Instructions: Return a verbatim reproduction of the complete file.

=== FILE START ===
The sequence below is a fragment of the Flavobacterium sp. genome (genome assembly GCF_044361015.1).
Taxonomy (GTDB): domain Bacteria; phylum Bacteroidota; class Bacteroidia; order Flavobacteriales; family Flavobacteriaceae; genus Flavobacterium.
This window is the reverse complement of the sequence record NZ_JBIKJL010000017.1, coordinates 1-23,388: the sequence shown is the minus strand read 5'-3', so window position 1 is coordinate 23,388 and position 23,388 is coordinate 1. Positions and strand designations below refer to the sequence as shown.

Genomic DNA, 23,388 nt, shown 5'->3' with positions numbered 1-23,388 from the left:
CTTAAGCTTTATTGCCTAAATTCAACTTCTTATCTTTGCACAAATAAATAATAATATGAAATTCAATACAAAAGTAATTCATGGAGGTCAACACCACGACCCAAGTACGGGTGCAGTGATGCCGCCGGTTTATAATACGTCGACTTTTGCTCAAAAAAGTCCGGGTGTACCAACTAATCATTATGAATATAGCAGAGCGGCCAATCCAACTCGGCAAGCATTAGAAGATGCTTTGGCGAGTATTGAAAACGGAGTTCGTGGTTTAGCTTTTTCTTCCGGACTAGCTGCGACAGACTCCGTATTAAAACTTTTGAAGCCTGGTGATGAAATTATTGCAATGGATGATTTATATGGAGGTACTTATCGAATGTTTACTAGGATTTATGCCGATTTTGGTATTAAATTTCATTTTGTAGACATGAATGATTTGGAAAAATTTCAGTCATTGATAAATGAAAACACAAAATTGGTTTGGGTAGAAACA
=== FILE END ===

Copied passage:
The sequence below is a fragment of the Flavobacterium sp. genome (genome assembly GCF_044361015.1).
Taxonomy (GTDB): domain Bacteria; phylum Bacteroidota; class Bacteroidia; order Flavobacteriales; family Flavobacteriaceae; genus Flavobacterium.
This window is the reverse complement of the sequence record NZ_JBIKJL010000017.1, coordinates 1-23,388: the sequence shown is the minus strand read 5'-3', so window position 1 is coordinate 23,388 and position 23,388 is coordinate 1. Positions and strand designations below refer to the sequence as shown.

Genomic DNA, 23,388 nt, shown 5'->3' with positions numbered 1-23,388 from the left:
CTTAAGCTTTATTGCCTAAATTCAACTTCTTATCTTTGCACAAATAAATAATAATATGAAATTCAATACAAAAGTAATTCATGGAGGTCAACACCACGACCCAAGTACGGGTGCAGTGATGCCGCCGGTTTATAATACGTCGACTTTTGCTCAAAAAAGTCCGGGTGTACCAACTAATCATTATGAATATAGCAGAGCGGCCAATCCAACTCGGCAAGCATTAGAAGATGCTTTGGCGAGTATTGAAAACGGAGTTCGTGGTTTAGCTTTTTCTTCCGGACTAGCTGCGACAGACTCCGTATTAAAACTTTTGAAGCCTGGTGATGAAATTATTGCAATGGATGATTTATATGGAGGTACTTATCGAATGTTTACTAGGATTTATGCCGATTTTGGTATTAAATTTCATTTTGTAGACATGAATGATTTGGAAAAATTTCAGTCATTGATAAATGAAAACACAAAATTGGTTTGGGTAGAAACA